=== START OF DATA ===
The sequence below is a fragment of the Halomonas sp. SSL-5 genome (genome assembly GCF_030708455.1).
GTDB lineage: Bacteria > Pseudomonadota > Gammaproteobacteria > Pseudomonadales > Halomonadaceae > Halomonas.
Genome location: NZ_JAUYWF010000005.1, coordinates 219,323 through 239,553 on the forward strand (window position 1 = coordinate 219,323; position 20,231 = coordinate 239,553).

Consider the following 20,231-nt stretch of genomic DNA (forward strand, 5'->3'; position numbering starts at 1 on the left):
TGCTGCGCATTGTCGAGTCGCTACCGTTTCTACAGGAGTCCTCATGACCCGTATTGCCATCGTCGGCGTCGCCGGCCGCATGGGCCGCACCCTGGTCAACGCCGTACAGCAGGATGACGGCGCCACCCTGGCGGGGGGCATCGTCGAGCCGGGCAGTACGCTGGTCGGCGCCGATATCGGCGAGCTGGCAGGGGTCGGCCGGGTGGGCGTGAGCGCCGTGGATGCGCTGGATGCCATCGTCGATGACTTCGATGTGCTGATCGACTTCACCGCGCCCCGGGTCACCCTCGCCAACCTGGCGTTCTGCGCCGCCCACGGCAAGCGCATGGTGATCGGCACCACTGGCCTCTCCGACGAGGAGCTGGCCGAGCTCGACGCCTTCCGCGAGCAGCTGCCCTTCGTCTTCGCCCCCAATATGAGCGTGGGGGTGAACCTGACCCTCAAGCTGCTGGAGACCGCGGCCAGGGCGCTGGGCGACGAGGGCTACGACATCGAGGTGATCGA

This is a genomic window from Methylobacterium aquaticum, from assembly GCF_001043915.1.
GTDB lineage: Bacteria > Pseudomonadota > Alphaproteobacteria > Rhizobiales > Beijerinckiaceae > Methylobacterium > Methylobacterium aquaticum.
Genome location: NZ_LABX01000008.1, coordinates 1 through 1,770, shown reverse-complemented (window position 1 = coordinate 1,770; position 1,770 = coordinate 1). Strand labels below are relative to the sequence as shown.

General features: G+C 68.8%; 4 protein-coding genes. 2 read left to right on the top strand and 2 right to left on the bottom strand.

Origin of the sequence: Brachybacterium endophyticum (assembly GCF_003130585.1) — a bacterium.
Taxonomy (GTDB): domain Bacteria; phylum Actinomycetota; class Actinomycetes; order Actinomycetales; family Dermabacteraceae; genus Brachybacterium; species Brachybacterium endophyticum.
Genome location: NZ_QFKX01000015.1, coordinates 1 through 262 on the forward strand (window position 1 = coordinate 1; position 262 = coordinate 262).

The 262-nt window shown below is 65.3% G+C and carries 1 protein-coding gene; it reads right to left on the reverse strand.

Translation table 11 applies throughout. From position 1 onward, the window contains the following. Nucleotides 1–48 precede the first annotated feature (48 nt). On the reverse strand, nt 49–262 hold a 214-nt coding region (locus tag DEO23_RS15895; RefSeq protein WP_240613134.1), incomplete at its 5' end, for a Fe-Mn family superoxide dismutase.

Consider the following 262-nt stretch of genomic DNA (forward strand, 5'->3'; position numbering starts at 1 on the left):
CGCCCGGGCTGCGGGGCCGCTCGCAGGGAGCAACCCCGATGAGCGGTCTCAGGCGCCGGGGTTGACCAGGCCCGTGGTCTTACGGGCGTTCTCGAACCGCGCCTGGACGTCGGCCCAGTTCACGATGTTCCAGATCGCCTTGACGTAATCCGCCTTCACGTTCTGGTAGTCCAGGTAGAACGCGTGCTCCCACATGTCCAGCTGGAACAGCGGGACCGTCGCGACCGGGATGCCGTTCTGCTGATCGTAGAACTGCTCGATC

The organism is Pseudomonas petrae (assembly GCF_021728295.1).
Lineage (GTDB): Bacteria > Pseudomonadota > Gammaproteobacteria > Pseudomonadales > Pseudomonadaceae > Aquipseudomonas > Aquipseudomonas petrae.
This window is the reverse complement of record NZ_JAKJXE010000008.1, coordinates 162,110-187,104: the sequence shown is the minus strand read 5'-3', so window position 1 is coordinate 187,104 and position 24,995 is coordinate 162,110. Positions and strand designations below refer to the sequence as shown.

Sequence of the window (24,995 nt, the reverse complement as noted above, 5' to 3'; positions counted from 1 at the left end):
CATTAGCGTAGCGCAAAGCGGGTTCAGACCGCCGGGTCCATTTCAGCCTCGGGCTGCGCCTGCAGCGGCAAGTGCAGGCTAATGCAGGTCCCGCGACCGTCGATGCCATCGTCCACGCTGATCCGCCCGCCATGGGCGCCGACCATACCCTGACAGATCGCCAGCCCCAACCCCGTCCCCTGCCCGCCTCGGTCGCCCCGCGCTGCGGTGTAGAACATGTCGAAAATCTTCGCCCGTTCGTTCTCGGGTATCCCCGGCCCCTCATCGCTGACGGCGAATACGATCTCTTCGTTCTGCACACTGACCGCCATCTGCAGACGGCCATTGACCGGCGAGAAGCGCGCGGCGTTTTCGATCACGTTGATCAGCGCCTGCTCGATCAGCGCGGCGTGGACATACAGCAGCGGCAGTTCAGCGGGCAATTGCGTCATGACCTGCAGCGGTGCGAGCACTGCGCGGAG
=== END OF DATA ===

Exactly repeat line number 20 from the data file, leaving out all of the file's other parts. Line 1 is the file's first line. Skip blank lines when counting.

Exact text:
Sequence of the window (24,995 nt, the reverse complement as noted above, 5' to 3'; positions counted from 1 at the left end):